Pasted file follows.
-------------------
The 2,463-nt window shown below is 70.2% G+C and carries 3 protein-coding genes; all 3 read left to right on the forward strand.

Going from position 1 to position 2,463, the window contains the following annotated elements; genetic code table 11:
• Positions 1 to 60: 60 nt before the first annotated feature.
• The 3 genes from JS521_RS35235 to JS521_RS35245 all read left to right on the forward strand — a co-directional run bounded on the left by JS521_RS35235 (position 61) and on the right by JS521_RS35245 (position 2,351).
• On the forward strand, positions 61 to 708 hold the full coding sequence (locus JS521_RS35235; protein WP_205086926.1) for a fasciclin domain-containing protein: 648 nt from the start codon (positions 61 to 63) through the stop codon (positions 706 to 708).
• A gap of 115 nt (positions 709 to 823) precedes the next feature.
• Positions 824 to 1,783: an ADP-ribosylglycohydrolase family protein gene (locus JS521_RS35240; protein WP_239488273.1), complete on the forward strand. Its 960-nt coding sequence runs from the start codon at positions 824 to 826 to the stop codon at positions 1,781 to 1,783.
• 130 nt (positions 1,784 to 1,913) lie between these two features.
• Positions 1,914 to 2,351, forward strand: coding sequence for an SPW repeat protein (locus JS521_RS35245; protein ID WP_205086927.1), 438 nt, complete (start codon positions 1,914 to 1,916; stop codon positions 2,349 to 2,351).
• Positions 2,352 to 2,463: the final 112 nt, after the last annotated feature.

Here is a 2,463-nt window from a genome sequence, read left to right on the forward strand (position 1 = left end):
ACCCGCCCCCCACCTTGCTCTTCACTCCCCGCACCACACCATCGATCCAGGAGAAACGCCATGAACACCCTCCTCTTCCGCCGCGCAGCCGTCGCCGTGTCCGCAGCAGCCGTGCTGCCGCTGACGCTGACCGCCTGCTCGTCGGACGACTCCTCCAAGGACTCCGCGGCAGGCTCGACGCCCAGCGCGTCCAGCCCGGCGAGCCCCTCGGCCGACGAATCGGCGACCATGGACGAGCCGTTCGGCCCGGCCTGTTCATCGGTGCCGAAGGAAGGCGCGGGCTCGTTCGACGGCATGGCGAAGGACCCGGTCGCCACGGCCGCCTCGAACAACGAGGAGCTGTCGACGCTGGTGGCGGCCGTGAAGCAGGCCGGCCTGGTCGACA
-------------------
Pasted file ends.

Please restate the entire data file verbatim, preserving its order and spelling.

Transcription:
The 2,463-nt window shown below is 70.2% G+C and carries 3 protein-coding genes; all 3 read left to right on the forward strand.

Going from position 1 to position 2,463, the window contains the following annotated elements; genetic code table 11:
• Positions 1 to 60: 60 nt before the first annotated feature.
• The 3 genes from JS521_RS35235 to JS521_RS35245 all read left to right on the forward strand — a co-directional run bounded on the left by JS521_RS35235 (position 61) and on the right by JS521_RS35245 (position 2,351).
• On the forward strand, positions 61 to 708 hold the full coding sequence (locus JS521_RS35235; protein WP_205086926.1) for a fasciclin domain-containing protein: 648 nt from the start codon (positions 61 to 63) through the stop codon (positions 706 to 708).
• A gap of 115 nt (positions 709 to 823) precedes the next feature.
• Positions 824 to 1,783: an ADP-ribosylglycohydrolase family protein gene (locus JS521_RS35240; protein WP_239488273.1), complete on the forward strand. Its 960-nt coding sequence runs from the start codon at positions 824 to 826 to the stop codon at positions 1,781 to 1,783.
• 130 nt (positions 1,784 to 1,913) lie between these two features.
• Positions 1,914 to 2,351, forward strand: coding sequence for an SPW repeat protein (locus JS521_RS35245; protein ID WP_205086927.1), 438 nt, complete (start codon positions 1,914 to 1,916; stop codon positions 2,349 to 2,351).
• Positions 2,352 to 2,463: the final 112 nt, after the last annotated feature.

Here is a 2,463-nt window from a genome sequence, read left to right on the forward strand (position 1 = left end):
ACCCGCCCCCCACCTTGCTCTTCACTCCCCGCACCACACCATCGATCCAGGAGAAACGCCATGAACACCCTCCTCTTCCGCCGCGCAGCCGTCGCCGTGTCCGCAGCAGCCGTGCTGCCGCTGACGCTGACCGCCTGCTCGTCGGACGACTCCTCCAAGGACTCCGCGGCAGGCTCGACGCCCAGCGCGTCCAGCCCGGCGAGCCCCTCGGCCGACGAATCGGCGACCATGGACGAGCCGTTCGGCCCGGCCTGTTCATCGGTGCCGAAGGAAGGCGCGGGCTCGTTCGACGGCATGGCGAAGGACCCGGTCGCCACGGCCGCCTCGAACAACGAGGAGCTGTCGACGCTGGTGGCGGCCGTGAAGCAGGCCGGCCTGGTCGACA